Filed under: Albums,Not Your Average,Reviews,Strong Island,The Unkut Opinion
Written by: Robbie Ettelson
Rakim has had some tough breaks over his career in the music business – having dealt with bad record contracts, a DJ of questionable ability and some misguided A&R people on his two previous solo projects, some of which he addresses on ‘Won’t Be Long’ – but this time around he’s taken his destiny into his own hands and released the latest chapter in his legacy on his own label. Finally we get to hear that raw, pure Rakim record we’ve been waiting for…right?
Here’s the thing – although Ra is free of the shackles and expectations of a major record label, he also doesn’t seem to have the budget – so instead of beats from Pete Rock, DJ Premier and DJ Clark Kent, The God is unleashing his vocals over tracks from Nick Wiz, Jake One, Nottz and a bunch of no-names. Nothing wrong with the quality of the work those guys usually deliver, but on this project everything sounds hopelessly out-dated. I guess we won’t have to worry about some clueless label jerk forcing The 7th Letter to put Akon or Ne-Yo on his hooks either, huh? Nah, instead we get sub-par hooks provided by people like IQ, Samuel Christian and Tracey Horton…whoever they are. Destiny Griffin is his daughter, obviously, but that doesn’t excuse the rest of those bums.
Beats and hooks aren’t everything though – surely Rakim has some lyrics of fury to keep us with our ear glued to the speaker? To be honest, he sounds pretty bored for the majority of the record, as he compares pushing his music to slinging dope, dedicates several songs to the special lady in his life, constantly reminds us of his legendary status and how much he loves hip-hop and tries to sound current by making a song with Maino. Not exactly ‘Follow The Leader’, is it? ‘Holy Are You’ is the closest thing to a classic Rakim rhyme, but despite it’s grand intentions it it doesn’t quite manage to get off the ground. ‘How To Emcee’ isn’t as helpful as the title might suggest, as Ra merely reflects on his own achievements and takes a jab at rapper’s who use ghost-writers. The low-point is found on ‘Message In The Song’, where our hero awkwardly attempts his version of a double-time flow over a stuttering drum track – ‘Notorious Thugs’ this ain’t.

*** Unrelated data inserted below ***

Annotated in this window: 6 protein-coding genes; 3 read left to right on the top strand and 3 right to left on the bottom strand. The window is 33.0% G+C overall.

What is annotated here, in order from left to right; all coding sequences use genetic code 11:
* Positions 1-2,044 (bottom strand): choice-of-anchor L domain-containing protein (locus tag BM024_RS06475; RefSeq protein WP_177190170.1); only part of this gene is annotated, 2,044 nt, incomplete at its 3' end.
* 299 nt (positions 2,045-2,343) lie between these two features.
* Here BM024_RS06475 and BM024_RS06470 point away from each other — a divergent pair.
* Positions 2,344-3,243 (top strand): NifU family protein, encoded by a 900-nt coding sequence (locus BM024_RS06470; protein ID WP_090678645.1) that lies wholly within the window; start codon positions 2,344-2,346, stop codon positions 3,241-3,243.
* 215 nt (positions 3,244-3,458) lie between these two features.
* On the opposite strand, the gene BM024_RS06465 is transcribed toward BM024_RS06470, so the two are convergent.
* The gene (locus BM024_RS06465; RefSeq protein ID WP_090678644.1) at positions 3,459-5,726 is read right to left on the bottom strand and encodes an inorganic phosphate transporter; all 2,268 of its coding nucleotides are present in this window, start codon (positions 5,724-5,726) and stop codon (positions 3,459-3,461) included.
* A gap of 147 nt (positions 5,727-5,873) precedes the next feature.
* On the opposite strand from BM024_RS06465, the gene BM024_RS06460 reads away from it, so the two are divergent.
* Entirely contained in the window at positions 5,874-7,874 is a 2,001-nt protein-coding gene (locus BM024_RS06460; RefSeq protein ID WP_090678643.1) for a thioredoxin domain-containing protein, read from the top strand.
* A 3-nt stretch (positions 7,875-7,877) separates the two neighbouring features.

I never thought I’d have to say this, but after enduring The Seventh Seal I’m tempted to suggest that I’d be pretty happy if Rakim never released another solo album ever again, else it tarnish his impressive musical history any further. He doesn’t even sound like he wants to be making music at this point, and who could blame him. Rap took so much from Rakim Allah, but didn’t give him back much in return. He changed the game forever in 1986, sending sucker MC’s back to the lab for more practice and providing modern-day biters with classic lines to mine, but where do you go from there? He’s considered by many to be the greatest to ever do it, but even Dr. Dre saw that his heart wasn’t in it anymore. Our rap legends deserve better than this.
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